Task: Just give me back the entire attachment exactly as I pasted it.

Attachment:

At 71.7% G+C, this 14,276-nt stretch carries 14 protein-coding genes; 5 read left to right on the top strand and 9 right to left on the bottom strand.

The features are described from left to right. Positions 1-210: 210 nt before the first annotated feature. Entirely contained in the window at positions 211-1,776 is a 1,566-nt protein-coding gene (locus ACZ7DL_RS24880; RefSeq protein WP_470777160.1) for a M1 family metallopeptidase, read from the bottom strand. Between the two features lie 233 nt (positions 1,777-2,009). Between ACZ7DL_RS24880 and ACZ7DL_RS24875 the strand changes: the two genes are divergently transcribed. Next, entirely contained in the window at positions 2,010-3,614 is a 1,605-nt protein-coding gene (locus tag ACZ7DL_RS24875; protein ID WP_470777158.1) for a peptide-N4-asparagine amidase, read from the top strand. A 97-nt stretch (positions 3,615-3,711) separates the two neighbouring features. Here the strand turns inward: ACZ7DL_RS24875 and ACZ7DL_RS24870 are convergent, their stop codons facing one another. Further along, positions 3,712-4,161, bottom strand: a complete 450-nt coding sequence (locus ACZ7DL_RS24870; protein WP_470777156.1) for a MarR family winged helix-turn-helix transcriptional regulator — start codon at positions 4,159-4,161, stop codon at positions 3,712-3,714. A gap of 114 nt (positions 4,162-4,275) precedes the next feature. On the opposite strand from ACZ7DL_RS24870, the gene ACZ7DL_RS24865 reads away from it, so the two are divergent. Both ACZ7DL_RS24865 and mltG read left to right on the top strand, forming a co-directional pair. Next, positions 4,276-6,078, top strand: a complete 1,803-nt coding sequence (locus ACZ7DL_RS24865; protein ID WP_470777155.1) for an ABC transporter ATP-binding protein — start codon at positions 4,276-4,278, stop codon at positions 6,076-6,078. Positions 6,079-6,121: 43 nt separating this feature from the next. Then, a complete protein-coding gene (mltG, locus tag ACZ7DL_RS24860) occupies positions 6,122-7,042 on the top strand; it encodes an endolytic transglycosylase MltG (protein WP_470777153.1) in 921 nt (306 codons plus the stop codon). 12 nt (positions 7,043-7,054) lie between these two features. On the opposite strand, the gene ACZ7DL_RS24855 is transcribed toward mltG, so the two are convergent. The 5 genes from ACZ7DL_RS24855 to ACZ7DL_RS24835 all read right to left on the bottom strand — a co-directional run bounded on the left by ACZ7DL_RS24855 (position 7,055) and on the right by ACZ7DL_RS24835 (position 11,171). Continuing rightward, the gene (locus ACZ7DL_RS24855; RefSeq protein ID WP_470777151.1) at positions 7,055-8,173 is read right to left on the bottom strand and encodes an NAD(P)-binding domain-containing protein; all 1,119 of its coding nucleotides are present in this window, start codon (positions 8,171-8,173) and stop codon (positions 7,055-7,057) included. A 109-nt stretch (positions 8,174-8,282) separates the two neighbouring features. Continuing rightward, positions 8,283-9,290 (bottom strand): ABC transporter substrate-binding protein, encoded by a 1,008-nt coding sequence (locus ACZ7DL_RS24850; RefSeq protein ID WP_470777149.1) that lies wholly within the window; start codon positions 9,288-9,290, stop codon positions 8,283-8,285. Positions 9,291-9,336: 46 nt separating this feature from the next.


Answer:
At 71.7% G+C, this 14,276-nt stretch carries 14 protein-coding genes; 5 read left to right on the top strand and 9 right to left on the bottom strand.

The features are described from left to right. Positions 1-210: 210 nt before the first annotated feature. Entirely contained in the window at positions 211-1,776 is a 1,566-nt protein-coding gene (locus ACZ7DL_RS24880; RefSeq protein WP_470777160.1) for a M1 family metallopeptidase, read from the bottom strand. Between the two features lie 233 nt (positions 1,777-2,009). Between ACZ7DL_RS24880 and ACZ7DL_RS24875 the strand changes: the two genes are divergently transcribed. Next, entirely contained in the window at positions 2,010-3,614 is a 1,605-nt protein-coding gene (locus tag ACZ7DL_RS24875; protein ID WP_470777158.1) for a peptide-N4-asparagine amidase, read from the top strand. A 97-nt stretch (positions 3,615-3,711) separates the two neighbouring features. Here the strand turns inward: ACZ7DL_RS24875 and ACZ7DL_RS24870 are convergent, their stop codons facing one another. Further along, positions 3,712-4,161, bottom strand: a complete 450-nt coding sequence (locus ACZ7DL_RS24870; protein WP_470777156.1) for a MarR family winged helix-turn-helix transcriptional regulator — start codon at positions 4,159-4,161, stop codon at positions 3,712-3,714. A gap of 114 nt (positions 4,162-4,275) precedes the next feature. On the opposite strand from ACZ7DL_RS24870, the gene ACZ7DL_RS24865 reads away from it, so the two are divergent. Both ACZ7DL_RS24865 and mltG read left to right on the top strand, forming a co-directional pair. Next, positions 4,276-6,078, top strand: a complete 1,803-nt coding sequence (locus ACZ7DL_RS24865; protein ID WP_470777155.1) for an ABC transporter ATP-binding protein — start codon at positions 4,276-4,278, stop codon at positions 6,076-6,078. Positions 6,079-6,121: 43 nt separating this feature from the next. Then, a complete protein-coding gene (mltG, locus tag ACZ7DL_RS24860) occupies positions 6,122-7,042 on the top strand; it encodes an endolytic transglycosylase MltG (protein WP_470777153.1) in 921 nt (306 codons plus the stop codon). 12 nt (positions 7,043-7,054) lie between these two features. On the opposite strand, the gene ACZ7DL_RS24855 is transcribed toward mltG, so the two are convergent. The 5 genes from ACZ7DL_RS24855 to ACZ7DL_RS24835 all read right to left on the bottom strand — a co-directional run bounded on the left by ACZ7DL_RS24855 (position 7,055) and on the right by ACZ7DL_RS24835 (position 11,171). Continuing rightward, the gene (locus ACZ7DL_RS24855; RefSeq protein ID WP_470777151.1) at positions 7,055-8,173 is read right to left on the bottom strand and encodes an NAD(P)-binding domain-containing protein; all 1,119 of its coding nucleotides are present in this window, start codon (positions 8,171-8,173) and stop codon (positions 7,055-7,057) included. A 109-nt stretch (positions 8,174-8,282) separates the two neighbouring features. Continuing rightward, positions 8,283-9,290 (bottom strand): ABC transporter substrate-binding protein, encoded by a 1,008-nt coding sequence (locus ACZ7DL_RS24850; RefSeq protein ID WP_470777149.1) that lies wholly within the window; start codon positions 9,288-9,290, stop codon positions 8,283-8,285. Positions 9,291-9,336: 46 nt separating this feature from the next.